MENC President Scott C. Shuler took office in June. He discusses his commitment to music education and the arts as well as how he views his two-year presidency in this four-part interview.
What will be the focus of your presidency, whether issues or tone?
Any MENC president should have three over-arching goals:
- To improve our profession – and, through those improvements, the music education received by citizens across our country.
- To improve the status of music education and music educators in schools.
- To improve the effectiveness of MENC itself.
The means of achieving these goals necessarily varies according to current conditions, such as the economy, the philosophy of the federal administration, and the legislative environment. For a national organization whose membership is as diverse in their roles and needs as ours, the focus cannot be monolithic. There are, however, a few key areas in which I would like to help our profession grow.
Achieving goal one means continuing our work to sharpen the goals and improve the classroom practices of music educators in schools PreK-Postgraduate. Establishing National Standards is part of that process, but without follow-through, standards become like too many local curriculum guides: theoretical treatises that sit unused on teachers’ bookshelves.
- We need to help teachers bring those standards to students through professional development and other resources provided by the national organization and its state affiliates.
- We need to align undergraduate music education curricula with the kind of education we need those students to deliver after they graduate.
- We also need to ensure that music education and educators remain relevant, in part by periodically updating the standards themselves, a conversation in which we are already engaged. However, just as important, we need to create curriculum that matches the needs and interests of 21st century students. Change is tough – but always necessary. There is no such thing as standing still because, in the words of the song, “that big wheel keeps on turnin’.”
Advocacy is eternally important … more so now than ever. That is the face we turn outward, and advocacy supports the second goal listed above.
The retirement of long-time MENC Executive Director John Mahlmann added two unanticipated layers to my term as president. First, I served as co-chair with Paul Lehman for the search that led to the hiring of our highly skilled new Executive Director, Michael Butera. Then it became my responsibility to work with Michael and the National Executive Board to examine MENC’s internal systems and external relationships, to ensure that he and the organization are as successful as possible.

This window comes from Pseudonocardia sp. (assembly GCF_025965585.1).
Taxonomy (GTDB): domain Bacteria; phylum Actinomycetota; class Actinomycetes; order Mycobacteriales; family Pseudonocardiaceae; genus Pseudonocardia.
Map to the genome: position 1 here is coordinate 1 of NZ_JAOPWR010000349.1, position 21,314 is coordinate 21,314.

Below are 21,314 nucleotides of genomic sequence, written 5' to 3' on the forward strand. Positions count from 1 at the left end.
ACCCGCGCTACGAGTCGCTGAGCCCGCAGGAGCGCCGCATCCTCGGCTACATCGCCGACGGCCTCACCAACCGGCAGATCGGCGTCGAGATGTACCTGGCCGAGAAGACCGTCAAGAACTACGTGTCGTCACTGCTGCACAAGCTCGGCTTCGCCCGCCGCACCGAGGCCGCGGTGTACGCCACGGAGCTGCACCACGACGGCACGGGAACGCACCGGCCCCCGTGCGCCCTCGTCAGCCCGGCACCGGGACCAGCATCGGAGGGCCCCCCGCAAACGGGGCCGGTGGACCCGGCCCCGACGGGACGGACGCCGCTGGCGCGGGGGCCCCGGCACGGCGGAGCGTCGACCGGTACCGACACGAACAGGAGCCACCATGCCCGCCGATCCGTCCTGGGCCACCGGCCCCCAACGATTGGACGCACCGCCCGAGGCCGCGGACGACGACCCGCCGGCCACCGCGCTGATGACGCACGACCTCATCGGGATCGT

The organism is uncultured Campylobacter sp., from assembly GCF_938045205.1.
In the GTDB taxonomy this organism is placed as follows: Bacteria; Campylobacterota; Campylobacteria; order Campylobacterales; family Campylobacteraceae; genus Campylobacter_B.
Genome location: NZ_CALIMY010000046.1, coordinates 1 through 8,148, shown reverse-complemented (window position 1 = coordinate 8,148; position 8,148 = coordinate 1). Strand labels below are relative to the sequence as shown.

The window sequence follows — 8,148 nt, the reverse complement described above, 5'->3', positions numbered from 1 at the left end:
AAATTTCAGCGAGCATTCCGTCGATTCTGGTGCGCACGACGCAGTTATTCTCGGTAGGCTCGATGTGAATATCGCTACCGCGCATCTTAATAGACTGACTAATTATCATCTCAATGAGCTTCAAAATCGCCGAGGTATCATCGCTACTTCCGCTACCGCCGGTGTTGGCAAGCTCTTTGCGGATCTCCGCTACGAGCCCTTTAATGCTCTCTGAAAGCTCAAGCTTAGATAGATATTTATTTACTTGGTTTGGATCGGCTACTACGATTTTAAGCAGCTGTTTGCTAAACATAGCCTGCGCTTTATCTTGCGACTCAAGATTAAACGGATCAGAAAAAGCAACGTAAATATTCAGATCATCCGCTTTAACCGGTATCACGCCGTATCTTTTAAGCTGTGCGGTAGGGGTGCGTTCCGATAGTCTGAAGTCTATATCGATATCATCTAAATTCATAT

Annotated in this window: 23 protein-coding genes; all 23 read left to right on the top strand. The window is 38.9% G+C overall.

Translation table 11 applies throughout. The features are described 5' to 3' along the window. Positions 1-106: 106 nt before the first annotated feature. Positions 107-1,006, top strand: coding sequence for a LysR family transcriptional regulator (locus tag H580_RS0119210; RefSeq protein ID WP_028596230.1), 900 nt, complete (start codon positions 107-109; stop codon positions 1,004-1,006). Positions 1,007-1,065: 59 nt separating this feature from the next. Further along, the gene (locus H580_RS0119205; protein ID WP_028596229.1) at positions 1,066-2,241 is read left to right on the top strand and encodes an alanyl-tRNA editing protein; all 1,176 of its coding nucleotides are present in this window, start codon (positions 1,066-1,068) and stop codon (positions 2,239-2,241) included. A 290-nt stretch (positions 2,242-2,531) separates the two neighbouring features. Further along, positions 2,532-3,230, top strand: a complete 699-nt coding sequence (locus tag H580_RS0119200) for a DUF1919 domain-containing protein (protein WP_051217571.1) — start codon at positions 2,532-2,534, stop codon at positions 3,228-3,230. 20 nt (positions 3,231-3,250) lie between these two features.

One recurring theme – especially in the current economy – is achieving maximum efficiency, enabling MENC to achieve as much as possible with members’ dues. Sometimes such efficiency comes from clarifying priorities. Sometimes efficiency takes advantage of technology, which can also reach our younger, “digital native” cadre of teachers. Sometimes efficiency stems from partnering more effectively, such as by providing services that are less costly when centralized. Membership is one such centralized service; there are potentially others.
One truth that is obvious to anyone who gets to know MENC’s staff is that they are wonderful people, deeply dedicated to music education and educators. As we have downsized headquarters staff, they have consistently stepped up to the plate to do the best they can on our behalf with fewer resources.
Do you feel it is important for MENC to work with other arts groups? Why?
Partnerships help associations achieve shared goals, just as collaboration helps individuals achieve theirs. That’s why Covey assigns collaborative action to the highest levels in his classic book “The 7 Habits of Highly Effective People.” Collaboration is the way wise people and organizations mobilize more ideas and resources to achieve higher goals than they could attain individually.
One blessing and challenge of my “day job,” in which I work with representatives of all four art forms (dance, art, theatre, and music), is the broad range of ideas and issues that educators in different arts areas bring to the table. For example, music educators bring a day-and-night commitment to their field and skill working in groups (“ensembles”); art educators are students of creativity and very conscious of each child’s individual potential. While such differences in perspective and focus can sometimes necessitate mediation, when properly respected, they generally lead to stronger final products in shared initiatives.
In the final analysis, we all want the same things: quality arts education for all children regardless of where they live, a society of adults who value and benefit from active arts participation, and greater respect for arts educators and programs. We will be more effective in reaching those goals if we work together.
More broadly, we also need to work with professional associations and organizations outside the arts that share our priorities. For example, our colleagues in subject areas such as social studies and world languages are as concerned as we are about the narrowing of school curricula due to high stakes testing in ELA and math. They value teaching the “whole child” and want schools to be responsible for providing instruction in all core subject areas, just as we do.
—Roz Fehr, August 10, 2010 © MENC: The National Association for Music Education